Disaster preparedness professionals have every reason to focus on coastal impacts from climate change, particularly as the seas rise, the storms surge and the shorelines erode. Now, there are increasing signs that public health impacts from these environmental threats are concerning enough for health professionals to take heed. A new study by researchers at Columbia University's National Center for Disaster Preparedness and the University of Washington focuses on the public health implications of climate change on US coastal cities. The study underscores the reasons why health professionals ought to get involved in responding to these health impacts on their patients, particularly those of whom may face higher risks of climate change associated diseases or live in more vulnerable coastal areas. Climate for Health offers guidance on best approaches to communicate on climate and to collaborate with other health leaders.
August 14, 2015
Researchers at Columbia University's National Center for Disaster Preparedness (NCDP) and the University of Washington have published a new study focused on the public health implications of climate change. The article explores climate change impacts on human health in the U.S. Gulf Coast and has implications for this and other coastal regions that are particularly vulnerable to climate change. The study appears in the International Journal of Environmental Research and Public Health.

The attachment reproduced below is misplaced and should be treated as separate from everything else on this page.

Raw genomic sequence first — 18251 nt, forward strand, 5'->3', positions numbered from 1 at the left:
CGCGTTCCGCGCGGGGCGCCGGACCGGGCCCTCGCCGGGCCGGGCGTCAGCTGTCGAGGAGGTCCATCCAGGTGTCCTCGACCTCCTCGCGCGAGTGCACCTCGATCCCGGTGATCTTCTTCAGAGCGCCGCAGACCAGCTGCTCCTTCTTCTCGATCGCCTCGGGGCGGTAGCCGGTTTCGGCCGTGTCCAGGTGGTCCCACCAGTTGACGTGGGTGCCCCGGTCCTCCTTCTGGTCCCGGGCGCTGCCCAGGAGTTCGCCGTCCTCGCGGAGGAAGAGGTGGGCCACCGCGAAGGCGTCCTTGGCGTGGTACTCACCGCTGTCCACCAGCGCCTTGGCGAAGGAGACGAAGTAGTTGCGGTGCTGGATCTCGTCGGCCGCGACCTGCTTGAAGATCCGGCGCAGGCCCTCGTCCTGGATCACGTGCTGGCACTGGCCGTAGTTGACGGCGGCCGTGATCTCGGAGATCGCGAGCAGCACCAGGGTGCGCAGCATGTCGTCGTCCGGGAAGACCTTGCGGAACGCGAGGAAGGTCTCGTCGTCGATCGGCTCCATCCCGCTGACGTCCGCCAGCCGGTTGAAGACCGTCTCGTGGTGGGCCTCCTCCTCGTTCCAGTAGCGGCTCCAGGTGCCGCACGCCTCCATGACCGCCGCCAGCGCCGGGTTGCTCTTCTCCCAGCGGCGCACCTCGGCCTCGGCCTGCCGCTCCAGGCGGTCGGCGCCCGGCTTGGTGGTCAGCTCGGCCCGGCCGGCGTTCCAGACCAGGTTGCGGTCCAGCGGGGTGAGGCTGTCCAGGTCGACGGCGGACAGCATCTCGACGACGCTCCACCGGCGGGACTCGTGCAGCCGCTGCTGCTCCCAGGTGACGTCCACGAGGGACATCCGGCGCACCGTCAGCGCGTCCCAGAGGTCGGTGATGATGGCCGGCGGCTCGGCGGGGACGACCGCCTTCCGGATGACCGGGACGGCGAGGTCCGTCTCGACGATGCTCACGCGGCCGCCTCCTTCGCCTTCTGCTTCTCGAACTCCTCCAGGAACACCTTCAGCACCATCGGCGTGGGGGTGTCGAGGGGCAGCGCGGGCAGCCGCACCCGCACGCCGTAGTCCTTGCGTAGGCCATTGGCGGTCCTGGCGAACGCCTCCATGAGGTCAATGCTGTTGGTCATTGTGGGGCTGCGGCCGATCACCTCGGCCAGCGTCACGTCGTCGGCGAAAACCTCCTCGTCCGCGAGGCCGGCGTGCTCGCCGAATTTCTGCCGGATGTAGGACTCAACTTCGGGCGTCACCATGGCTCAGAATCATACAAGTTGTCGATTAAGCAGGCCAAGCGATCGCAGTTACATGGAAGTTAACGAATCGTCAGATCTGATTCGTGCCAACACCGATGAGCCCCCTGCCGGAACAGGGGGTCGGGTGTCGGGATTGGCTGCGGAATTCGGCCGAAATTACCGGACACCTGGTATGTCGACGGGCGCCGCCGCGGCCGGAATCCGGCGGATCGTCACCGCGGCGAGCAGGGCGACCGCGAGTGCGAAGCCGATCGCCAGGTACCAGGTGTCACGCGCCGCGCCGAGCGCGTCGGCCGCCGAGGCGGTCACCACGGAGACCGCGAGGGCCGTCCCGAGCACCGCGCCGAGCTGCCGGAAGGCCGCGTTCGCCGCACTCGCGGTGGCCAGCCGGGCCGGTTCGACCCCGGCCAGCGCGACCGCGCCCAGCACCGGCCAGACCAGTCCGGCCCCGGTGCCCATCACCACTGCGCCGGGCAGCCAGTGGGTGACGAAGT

This new review of available data comes on the heels of President Obama's announcement of the requirement for reduced carbon emissions by the power industry as part of the Clean Power Plan. The Obama administration has fully acknowledged the human health impacts of the country's fossil fuel energy production and the immediate need to mitigate and adapt the nation's energy policies.
Climate variability and change present substantial threats to physical and mental health, and may also create social instability, potentially leading to increased conflict, violence, and widespread migration away from areas that can no longer provide sufficient food, water, and shelter for the current populations. Coastal areas, where a large proportion of U.S. residents live, are particularly vulnerable to impacts of climate change due to hazards such as changing water use patterns, shoreline erosion, sea level rise and storm surge.
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